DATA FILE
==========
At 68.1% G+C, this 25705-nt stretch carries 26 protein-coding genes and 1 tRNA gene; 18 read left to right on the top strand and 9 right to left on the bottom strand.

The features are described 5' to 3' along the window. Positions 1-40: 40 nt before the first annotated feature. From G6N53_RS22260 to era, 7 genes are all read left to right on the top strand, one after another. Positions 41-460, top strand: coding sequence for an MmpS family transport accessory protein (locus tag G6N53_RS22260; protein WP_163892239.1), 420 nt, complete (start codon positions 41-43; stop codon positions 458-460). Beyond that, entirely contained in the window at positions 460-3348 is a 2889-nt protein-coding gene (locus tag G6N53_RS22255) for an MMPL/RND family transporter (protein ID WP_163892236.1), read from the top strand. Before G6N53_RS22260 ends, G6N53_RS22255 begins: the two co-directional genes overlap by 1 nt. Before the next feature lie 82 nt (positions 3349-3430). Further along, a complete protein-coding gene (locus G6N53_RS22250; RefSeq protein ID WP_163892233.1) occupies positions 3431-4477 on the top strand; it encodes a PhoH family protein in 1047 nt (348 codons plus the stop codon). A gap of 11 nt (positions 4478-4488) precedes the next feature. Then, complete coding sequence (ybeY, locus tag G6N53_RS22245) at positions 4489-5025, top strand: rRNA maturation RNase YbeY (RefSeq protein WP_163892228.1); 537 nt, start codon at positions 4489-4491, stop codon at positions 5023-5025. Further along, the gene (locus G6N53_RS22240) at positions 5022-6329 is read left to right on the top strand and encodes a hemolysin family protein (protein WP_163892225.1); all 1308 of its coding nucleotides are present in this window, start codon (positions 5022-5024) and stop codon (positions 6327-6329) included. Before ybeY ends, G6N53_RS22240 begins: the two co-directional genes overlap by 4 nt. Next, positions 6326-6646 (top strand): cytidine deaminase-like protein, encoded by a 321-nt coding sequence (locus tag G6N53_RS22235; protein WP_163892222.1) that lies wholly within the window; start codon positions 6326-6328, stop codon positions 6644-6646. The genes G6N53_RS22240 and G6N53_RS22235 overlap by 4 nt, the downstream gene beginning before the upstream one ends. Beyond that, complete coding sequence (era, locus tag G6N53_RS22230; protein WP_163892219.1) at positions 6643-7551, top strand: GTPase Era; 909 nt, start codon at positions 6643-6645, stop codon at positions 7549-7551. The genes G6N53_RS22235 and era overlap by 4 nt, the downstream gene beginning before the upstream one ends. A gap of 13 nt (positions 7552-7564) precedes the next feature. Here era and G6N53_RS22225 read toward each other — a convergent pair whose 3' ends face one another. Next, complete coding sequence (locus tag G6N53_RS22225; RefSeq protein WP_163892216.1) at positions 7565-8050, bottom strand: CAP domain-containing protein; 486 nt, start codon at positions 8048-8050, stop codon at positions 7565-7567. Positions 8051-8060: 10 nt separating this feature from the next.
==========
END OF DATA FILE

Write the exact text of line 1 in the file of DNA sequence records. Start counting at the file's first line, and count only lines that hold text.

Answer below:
At 68.1% G+C, this 25705-nt stretch carries 26 protein-coding genes and 1 tRNA gene; 18 read left to right on the top strand and 9 right to left on the bottom strand.